Japan raid nabs 87,000 pirated discs


TOKYO -- The Motion Picture Assn. has applauded the second-largest seizure of illegal DVD-R burners in Japan, but warned that the arrest of three men and the closing down of the operation is merely a "setback" to the pirates.

Three Brazilian men were arrested in a Jan. 16 raid on a video rental store in a suburb of Nagoya, in central Japan, with police seizing 60 DVD-R burners and nearly 87,000 pirated discs. Thousands of the discs, including such titles as "X-Men: The Last Stand" and "Zathura," were produced by MPA member companies.

"For Japan, this is a massive amount of burners and we understand that the operation had been under way for about 18 months," said Roberto De Vido, of the MPA's Japan office. "To the pirates, however, this is only a setback. Five years ago it would have cost them $1 million to replace the copying machines. Now they can turn out 2 million (copies) a year and the cost of a new burner is very low. It's a more lucrative business than drug dealing and the price they pay in judicial penalties is also much lower."

The arrested men have not been named, but reportedly specialized in copying films and selling them to the large Brazilian community in central Japan.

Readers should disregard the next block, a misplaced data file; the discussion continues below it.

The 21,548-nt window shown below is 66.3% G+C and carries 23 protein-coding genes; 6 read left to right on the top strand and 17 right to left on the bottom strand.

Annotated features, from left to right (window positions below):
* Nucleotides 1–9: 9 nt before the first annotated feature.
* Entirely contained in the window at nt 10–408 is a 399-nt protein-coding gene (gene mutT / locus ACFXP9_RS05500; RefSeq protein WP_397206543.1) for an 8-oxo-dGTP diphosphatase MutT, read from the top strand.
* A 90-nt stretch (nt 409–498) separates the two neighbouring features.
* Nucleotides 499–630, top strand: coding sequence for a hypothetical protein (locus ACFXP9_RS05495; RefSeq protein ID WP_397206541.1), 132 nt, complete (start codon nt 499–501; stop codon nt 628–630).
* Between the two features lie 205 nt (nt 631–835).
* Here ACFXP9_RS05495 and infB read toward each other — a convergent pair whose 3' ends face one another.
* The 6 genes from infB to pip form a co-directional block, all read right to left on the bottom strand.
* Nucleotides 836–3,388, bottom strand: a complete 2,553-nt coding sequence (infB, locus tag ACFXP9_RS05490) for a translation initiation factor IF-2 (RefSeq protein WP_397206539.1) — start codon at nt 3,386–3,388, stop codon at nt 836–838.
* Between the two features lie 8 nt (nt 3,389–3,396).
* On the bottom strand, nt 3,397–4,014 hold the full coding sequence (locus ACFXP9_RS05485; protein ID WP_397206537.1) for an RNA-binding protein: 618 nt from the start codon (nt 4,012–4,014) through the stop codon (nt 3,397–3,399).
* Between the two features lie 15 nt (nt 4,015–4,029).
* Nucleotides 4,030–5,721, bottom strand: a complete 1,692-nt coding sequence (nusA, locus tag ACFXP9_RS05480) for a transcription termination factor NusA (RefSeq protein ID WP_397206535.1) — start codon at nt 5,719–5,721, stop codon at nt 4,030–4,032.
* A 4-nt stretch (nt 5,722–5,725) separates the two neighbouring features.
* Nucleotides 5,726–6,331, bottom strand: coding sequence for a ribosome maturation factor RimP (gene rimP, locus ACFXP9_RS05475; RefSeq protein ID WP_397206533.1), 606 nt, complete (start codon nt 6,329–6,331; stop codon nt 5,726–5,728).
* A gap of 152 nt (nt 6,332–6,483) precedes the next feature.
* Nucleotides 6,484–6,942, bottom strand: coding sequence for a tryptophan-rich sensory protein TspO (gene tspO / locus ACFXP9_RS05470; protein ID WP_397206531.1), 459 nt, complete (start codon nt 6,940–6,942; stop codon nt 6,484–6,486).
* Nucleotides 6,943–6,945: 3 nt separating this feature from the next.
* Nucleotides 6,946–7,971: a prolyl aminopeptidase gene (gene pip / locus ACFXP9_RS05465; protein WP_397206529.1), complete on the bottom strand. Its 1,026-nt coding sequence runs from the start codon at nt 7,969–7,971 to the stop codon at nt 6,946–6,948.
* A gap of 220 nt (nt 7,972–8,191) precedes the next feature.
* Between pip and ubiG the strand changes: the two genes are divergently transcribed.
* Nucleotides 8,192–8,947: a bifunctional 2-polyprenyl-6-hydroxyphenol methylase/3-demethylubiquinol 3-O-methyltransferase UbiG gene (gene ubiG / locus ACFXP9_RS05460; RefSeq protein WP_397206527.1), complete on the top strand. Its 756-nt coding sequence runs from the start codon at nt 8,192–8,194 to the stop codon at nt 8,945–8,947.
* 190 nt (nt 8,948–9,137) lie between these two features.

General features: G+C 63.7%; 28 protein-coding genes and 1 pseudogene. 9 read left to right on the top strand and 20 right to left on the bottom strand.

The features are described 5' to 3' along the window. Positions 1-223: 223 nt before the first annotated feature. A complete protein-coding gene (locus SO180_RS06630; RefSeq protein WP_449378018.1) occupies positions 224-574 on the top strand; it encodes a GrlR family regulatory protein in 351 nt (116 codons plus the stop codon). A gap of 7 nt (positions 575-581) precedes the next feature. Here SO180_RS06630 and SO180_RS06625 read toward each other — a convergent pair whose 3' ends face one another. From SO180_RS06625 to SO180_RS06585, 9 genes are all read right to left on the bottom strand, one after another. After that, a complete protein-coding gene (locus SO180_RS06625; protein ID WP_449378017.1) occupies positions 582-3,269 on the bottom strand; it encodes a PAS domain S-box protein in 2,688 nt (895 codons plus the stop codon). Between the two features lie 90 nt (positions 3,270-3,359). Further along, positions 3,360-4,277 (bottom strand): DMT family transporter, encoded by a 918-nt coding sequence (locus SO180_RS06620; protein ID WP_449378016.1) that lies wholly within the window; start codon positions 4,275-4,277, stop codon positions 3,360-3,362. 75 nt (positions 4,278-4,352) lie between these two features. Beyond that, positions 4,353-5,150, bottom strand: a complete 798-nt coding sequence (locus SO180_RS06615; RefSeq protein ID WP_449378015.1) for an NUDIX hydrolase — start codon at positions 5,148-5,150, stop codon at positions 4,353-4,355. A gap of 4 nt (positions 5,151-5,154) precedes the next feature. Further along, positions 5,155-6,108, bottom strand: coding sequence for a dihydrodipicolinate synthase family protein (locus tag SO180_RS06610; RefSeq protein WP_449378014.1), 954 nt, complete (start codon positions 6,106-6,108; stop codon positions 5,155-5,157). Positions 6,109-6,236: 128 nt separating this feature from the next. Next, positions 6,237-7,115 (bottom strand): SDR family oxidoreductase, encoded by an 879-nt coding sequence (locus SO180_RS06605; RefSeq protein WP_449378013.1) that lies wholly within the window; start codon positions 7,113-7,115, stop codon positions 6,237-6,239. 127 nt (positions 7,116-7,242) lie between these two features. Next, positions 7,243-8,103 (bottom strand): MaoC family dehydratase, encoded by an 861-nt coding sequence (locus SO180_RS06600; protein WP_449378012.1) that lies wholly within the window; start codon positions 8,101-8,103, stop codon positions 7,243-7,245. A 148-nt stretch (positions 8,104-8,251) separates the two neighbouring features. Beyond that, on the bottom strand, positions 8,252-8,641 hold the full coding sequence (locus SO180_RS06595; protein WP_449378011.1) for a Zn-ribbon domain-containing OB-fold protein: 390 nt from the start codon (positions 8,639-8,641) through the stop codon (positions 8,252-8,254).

Police estimate that the 2 million discs they produced each year were earning them ¥600 million ($4.9 million).

"The seizure of 60 optical disc burners makes clear that local production of pirated optical discs in low-cost, scalable burner labs has become a leading source of piracy," said Mike Ellis, senior vp of the Motion Picture Assn. "This raid in Aichi underscores the determination of Japanese police agencies to crack down on illegal movie piracy and represents a significant achievement in the battle against copyright theft."

De Vido warned that Japan has witnessed a shift in its piracy situation in the last year, with an increasing amount of high-quality copies imported from China.